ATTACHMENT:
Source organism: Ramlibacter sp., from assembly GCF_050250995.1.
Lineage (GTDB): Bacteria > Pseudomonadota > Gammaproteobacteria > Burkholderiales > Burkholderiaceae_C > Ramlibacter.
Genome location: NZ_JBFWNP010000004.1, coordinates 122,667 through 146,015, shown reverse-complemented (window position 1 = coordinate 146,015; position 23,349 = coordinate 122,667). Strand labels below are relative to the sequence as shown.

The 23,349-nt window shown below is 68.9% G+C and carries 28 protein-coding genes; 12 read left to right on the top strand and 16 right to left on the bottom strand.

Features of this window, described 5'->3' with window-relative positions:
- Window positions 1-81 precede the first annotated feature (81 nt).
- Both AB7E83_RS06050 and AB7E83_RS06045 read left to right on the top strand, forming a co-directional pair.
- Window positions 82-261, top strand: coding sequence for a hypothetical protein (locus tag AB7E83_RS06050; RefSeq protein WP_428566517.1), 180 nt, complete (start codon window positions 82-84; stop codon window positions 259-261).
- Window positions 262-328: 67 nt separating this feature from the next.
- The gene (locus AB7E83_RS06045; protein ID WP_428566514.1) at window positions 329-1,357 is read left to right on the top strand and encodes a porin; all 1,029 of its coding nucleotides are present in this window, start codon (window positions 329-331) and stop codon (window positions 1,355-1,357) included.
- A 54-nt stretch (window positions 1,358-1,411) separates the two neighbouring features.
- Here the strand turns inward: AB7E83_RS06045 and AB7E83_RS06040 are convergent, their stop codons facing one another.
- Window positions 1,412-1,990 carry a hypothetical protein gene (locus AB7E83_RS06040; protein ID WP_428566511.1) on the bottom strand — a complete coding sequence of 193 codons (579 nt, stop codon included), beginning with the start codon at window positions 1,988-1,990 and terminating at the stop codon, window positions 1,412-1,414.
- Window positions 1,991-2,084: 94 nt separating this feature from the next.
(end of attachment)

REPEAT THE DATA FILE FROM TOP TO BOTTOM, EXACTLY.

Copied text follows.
Source organism: Ramlibacter sp., from assembly GCF_050250995.1.
Lineage (GTDB): Bacteria > Pseudomonadota > Gammaproteobacteria > Burkholderiales > Burkholderiaceae_C > Ramlibacter.
Genome location: NZ_JBFWNP010000004.1, coordinates 122,667 through 146,015, shown reverse-complemented (window position 1 = coordinate 146,015; position 23,349 = coordinate 122,667). Strand labels below are relative to the sequence as shown.

The 23,349-nt window shown below is 68.9% G+C and carries 28 protein-coding genes; 12 read left to right on the top strand and 16 right to left on the bottom strand.

Features of this window, described 5'->3' with window-relative positions:
- Window positions 1-81 precede the first annotated feature (81 nt).
- Both AB7E83_RS06050 and AB7E83_RS06045 read left to right on the top strand, forming a co-directional pair.
- Window positions 82-261, top strand: coding sequence for a hypothetical protein (locus tag AB7E83_RS06050; RefSeq protein WP_428566517.1), 180 nt, complete (start codon window positions 82-84; stop codon window positions 259-261).
- Window positions 262-328: 67 nt separating this feature from the next.
- The gene (locus AB7E83_RS06045; protein ID WP_428566514.1) at window positions 329-1,357 is read left to right on the top strand and encodes a porin; all 1,029 of its coding nucleotides are present in this window, start codon (window positions 329-331) and stop codon (window positions 1,355-1,357) included.
- A 54-nt stretch (window positions 1,358-1,411) separates the two neighbouring features.
- Here the strand turns inward: AB7E83_RS06045 and AB7E83_RS06040 are convergent, their stop codons facing one another.
- Window positions 1,412-1,990 carry a hypothetical protein gene (locus AB7E83_RS06040; protein ID WP_428566511.1) on the bottom strand — a complete coding sequence of 193 codons (579 nt, stop codon included), beginning with the start codon at window positions 1,988-1,990 and terminating at the stop codon, window positions 1,412-1,414.
- Window positions 1,991-2,084: 94 nt separating this feature from the next.